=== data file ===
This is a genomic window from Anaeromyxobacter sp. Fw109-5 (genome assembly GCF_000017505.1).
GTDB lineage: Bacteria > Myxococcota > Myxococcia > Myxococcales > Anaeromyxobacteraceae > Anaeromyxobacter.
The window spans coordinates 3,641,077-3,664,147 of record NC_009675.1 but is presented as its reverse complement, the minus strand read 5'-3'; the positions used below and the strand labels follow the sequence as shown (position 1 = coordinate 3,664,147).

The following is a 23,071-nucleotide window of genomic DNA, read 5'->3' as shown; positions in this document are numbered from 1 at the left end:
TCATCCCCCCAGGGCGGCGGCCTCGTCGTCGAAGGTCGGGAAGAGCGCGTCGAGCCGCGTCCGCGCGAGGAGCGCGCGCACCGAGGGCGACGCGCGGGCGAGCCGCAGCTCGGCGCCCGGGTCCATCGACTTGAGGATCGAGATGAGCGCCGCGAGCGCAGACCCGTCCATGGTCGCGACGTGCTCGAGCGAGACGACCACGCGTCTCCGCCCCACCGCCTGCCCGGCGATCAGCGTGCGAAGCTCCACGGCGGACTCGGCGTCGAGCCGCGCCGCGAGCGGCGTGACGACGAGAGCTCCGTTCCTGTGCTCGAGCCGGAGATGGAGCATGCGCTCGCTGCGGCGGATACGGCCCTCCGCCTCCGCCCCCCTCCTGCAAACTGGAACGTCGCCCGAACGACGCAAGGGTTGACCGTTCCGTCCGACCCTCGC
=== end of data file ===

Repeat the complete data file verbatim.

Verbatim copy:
This is a genomic window from Anaeromyxobacter sp. Fw109-5 (genome assembly GCF_000017505.1).
GTDB lineage: Bacteria > Myxococcota > Myxococcia > Myxococcales > Anaeromyxobacteraceae > Anaeromyxobacter.
The window spans coordinates 3,641,077-3,664,147 of record NC_009675.1 but is presented as its reverse complement, the minus strand read 5'-3'; the positions used below and the strand labels follow the sequence as shown (position 1 = coordinate 3,664,147).

The following is a 23,071-nucleotide window of genomic DNA, read 5'->3' as shown; positions in this document are numbered from 1 at the left end:
TCATCCCCCCAGGGCGGCGGCCTCGTCGTCGAAGGTCGGGAAGAGCGCGTCGAGCCGCGTCCGCGCGAGGAGCGCGCGCACCGAGGGCGACGCGCGGGCGAGCCGCAGCTCGGCGCCCGGGTCCATCGACTTGAGGATCGAGATGAGCGCCGCGAGCGCAGACCCGTCCATGGTCGCGACGTGCTCGAGCGAGACGACCACGCGTCTCCGCCCCACCGCCTGCCCGGCGATCAGCGTGCGAAGCTCCACGGCGGACTCGGCGTCGAGCCGCGCCGCGAGCGGCGTGACGACGAGAGCTCCGTTCCTGTGCTCGAGCCGGAGATGGAGCATGCGCTCGCTGCGGCGGATACGGCCCTCCGCCTCCGCCCCCCTCCTGCAAACTGGAACGTCGCCCGAACGACGCAAGGGTTGACCGTTCCGTCCGACCCTCGC